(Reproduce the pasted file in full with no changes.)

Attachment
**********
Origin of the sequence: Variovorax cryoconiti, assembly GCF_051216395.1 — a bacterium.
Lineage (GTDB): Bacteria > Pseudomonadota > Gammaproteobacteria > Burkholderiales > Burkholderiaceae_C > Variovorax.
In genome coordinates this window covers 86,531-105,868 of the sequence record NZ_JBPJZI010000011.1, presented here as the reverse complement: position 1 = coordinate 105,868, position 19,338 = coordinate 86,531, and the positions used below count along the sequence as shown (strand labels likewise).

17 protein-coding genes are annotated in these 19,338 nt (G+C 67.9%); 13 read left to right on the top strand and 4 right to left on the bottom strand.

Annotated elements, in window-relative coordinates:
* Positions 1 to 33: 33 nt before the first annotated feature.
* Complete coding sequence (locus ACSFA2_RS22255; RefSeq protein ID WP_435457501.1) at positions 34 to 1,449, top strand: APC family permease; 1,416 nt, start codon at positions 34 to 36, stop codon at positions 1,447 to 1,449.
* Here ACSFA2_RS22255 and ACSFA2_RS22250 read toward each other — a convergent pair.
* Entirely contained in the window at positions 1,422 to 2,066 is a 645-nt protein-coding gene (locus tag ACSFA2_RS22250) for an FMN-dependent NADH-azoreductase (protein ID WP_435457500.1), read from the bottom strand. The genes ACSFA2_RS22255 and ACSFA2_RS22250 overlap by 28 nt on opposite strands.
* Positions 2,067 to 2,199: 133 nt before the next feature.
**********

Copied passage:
Origin of the sequence: Variovorax cryoconiti, assembly GCF_051216395.1 — a bacterium.
Lineage (GTDB): Bacteria > Pseudomonadota > Gammaproteobacteria > Burkholderiales > Burkholderiaceae_C > Variovorax.
In genome coordinates this window covers 86,531-105,868 of the sequence record NZ_JBPJZI010000011.1, presented here as the reverse complement: position 1 = coordinate 105,868, position 19,338 = coordinate 86,531, and the positions used below count along the sequence as shown (strand labels likewise).

17 protein-coding genes are annotated in these 19,338 nt (G+C 67.9%); 13 read left to right on the top strand and 4 right to left on the bottom strand.

Annotated elements, in window-relative coordinates:
* Positions 1 to 33: 33 nt before the first annotated feature.
* Complete coding sequence (locus ACSFA2_RS22255; RefSeq protein ID WP_435457501.1) at positions 34 to 1,449, top strand: APC family permease; 1,416 nt, start codon at positions 34 to 36, stop codon at positions 1,447 to 1,449.
* Here ACSFA2_RS22255 and ACSFA2_RS22250 read toward each other — a convergent pair.
* Entirely contained in the window at positions 1,422 to 2,066 is a 645-nt protein-coding gene (locus tag ACSFA2_RS22250) for an FMN-dependent NADH-azoreductase (protein ID WP_435457500.1), read from the bottom strand. The genes ACSFA2_RS22255 and ACSFA2_RS22250 overlap by 28 nt on opposite strands.
* Positions 2,067 to 2,199: 133 nt before the next feature.